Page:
be ascertained with but little effect, the enemy being concealed behind some obstante (I believe the cut of the railroad through the hill).
On ascertaining the fact that the troops on the right of our brigade had given way it at once became apparat that to hold our position was impossible, and that to remain longer would probably result in being surrounded and captured, and having an order to retreat, an order was given our regiment to retreat, which it did, forming again with the other regiments of the brigade on the road in rear of the battle ground, after which the regiment marched with the brigade for Centreville, where it arrived about 11 o'clock p. m.
The number of men engaged was 224, of whom 14 were killed, including Lieutenants Wittich, of Company I, and Harrington, of Company G, two young and valuable officers; 72 wounded and 11 missing, among the latter Captain Jones, of Company A.
All of which is respectfully submitted.
D. C. MCCOY,
Captain, eighty-third Regiment Pennsylvania Volunteers.
Colonel H. S. LANSING,
Commanding Third Brigade.
Numbers 98. Report of Brigadier General George Sykes, U. S. Army, commanding Second Division, of the battle of Bull Run.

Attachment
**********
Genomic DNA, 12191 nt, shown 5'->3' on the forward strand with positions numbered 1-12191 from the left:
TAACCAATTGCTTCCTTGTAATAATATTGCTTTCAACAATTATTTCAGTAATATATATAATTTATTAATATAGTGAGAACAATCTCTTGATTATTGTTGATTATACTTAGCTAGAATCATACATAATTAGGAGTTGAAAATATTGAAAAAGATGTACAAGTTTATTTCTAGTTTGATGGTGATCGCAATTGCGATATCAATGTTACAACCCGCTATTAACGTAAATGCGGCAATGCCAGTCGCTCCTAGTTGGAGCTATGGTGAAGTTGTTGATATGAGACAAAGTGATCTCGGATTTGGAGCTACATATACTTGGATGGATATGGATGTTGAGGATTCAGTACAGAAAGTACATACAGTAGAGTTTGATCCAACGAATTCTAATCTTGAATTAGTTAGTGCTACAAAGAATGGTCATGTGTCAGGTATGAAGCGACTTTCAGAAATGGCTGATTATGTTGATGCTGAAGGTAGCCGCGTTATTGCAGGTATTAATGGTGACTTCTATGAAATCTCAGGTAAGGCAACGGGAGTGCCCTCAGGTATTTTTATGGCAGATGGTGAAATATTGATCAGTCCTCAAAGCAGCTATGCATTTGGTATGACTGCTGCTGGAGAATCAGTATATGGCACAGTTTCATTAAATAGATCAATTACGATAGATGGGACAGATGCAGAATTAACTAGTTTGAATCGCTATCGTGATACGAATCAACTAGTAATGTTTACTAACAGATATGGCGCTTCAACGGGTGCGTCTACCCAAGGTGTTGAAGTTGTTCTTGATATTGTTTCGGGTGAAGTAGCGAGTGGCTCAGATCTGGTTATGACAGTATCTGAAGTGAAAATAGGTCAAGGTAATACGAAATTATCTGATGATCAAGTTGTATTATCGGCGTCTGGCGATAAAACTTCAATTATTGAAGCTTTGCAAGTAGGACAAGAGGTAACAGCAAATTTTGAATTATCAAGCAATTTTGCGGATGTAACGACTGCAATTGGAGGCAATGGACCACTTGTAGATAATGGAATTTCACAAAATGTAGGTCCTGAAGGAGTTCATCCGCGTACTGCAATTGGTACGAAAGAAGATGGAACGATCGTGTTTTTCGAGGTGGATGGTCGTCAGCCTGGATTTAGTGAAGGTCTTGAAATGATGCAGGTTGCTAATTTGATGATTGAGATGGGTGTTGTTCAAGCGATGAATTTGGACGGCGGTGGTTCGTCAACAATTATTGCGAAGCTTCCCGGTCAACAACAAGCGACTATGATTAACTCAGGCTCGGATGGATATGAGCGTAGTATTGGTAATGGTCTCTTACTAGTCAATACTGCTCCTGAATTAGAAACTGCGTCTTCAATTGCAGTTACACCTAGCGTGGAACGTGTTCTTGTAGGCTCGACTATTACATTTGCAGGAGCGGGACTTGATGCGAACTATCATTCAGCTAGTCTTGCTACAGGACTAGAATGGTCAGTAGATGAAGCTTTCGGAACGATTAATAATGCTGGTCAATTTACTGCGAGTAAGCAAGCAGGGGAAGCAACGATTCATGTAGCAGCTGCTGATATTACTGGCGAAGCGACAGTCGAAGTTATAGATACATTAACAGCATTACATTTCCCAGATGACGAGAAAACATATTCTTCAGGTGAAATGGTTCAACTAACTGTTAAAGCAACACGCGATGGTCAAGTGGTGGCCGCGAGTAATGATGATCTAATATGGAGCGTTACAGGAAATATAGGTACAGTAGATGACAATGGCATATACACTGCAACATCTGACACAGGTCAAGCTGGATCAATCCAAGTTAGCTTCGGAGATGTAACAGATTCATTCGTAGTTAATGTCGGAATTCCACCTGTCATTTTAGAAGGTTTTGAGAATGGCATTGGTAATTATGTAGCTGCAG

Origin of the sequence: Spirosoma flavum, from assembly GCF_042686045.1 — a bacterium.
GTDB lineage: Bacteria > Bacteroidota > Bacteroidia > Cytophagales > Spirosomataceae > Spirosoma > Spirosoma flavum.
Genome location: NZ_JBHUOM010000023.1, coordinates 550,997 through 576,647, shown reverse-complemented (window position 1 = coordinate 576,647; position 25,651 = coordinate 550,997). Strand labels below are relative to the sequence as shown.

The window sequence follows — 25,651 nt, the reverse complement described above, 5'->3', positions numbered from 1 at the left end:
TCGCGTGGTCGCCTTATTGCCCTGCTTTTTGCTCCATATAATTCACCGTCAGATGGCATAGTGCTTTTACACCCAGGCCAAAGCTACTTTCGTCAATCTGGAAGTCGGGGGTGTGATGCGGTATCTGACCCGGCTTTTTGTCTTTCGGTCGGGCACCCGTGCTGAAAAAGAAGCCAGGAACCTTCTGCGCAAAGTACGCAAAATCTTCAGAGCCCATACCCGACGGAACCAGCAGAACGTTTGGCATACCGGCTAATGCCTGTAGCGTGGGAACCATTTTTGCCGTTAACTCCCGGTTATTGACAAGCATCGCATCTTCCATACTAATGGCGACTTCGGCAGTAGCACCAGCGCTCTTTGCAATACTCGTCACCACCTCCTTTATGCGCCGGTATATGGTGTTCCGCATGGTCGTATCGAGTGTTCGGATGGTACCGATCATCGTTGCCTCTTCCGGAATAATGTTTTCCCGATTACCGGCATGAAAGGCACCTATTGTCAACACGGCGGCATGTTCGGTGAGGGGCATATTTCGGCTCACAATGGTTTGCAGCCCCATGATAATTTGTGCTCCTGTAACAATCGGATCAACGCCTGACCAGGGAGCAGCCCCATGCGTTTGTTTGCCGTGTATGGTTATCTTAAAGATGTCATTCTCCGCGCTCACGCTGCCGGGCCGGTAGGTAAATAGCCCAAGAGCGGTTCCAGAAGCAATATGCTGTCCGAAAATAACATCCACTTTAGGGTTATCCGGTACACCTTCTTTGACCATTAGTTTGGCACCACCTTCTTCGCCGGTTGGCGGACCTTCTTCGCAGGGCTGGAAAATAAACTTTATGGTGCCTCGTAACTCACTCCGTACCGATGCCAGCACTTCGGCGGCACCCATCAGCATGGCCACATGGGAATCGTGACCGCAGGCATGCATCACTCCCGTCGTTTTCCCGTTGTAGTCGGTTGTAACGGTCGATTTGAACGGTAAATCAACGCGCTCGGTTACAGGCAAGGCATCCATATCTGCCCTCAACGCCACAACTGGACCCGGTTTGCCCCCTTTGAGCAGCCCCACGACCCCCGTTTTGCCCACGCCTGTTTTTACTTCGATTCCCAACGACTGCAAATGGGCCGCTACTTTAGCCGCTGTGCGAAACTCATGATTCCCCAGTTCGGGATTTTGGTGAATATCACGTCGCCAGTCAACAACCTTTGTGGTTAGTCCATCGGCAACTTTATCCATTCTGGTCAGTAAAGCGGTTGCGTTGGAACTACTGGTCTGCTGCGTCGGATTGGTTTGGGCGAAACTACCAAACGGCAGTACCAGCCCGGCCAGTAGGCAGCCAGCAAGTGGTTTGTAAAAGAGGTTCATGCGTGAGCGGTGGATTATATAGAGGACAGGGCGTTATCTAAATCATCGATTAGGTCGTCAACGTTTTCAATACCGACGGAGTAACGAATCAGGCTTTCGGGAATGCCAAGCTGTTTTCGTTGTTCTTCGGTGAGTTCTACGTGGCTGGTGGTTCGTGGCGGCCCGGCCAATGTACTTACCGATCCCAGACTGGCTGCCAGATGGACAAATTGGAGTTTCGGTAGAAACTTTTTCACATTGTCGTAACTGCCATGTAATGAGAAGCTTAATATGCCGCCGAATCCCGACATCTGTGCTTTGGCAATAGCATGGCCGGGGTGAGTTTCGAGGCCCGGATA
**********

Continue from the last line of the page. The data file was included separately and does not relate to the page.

HDQRS. SYKES' DIVISION, PORTER'S ARMY CORPS,
Camp at Vanderwerken's, Va., September 6, 1862.
SIR: I have the honor to submit the following report:
On the 27th ultimo General F. J. Porter's army corps, of which my division forms a part, effected a junction with the Army of Virginia, under General Pope. The day following we marched to Bristoe Station, on the Orange and Alexandria Railroad; thence, on the 29th, to Manassas and westwardly toward Gainesville, making a demonstration against the enemy, and exchanging a few cannon shot with in the evening. We bivouacked for the night near Bethlehem Church, on the Gainesville road, and at daylight on the 30th marched to the old battle ground of Bull Run, arriving about 9 a. m. General Pope's army was on that ground and in its vicinity. Two brigades of my division (First and Second) were thrown in advance of the Dogan house, facing to the west, their left resting on the Warrenton turnpike. The Third Brigade and my three batteries were held in reserve. An extensive forest masked my front, and on my left, to the south of the Warrenton turnpike, a second forest covered the country and screened the enemy from all observation. These two forests, half a mile apart, near my advanced position, were separated by an open plain that rose in the form of an irregular V toward a commanding crest held by the enemy. His cannon, immediately behind this crest, overlooked my whole division, and as my troops took their place he made good use of it.
From that time until 3 o'clock p. m. a sharp cannonade ensued and some practice among the skirmishers. Those of the enemy were forced back into the forest on the left of the Warrenton turnpike, and some
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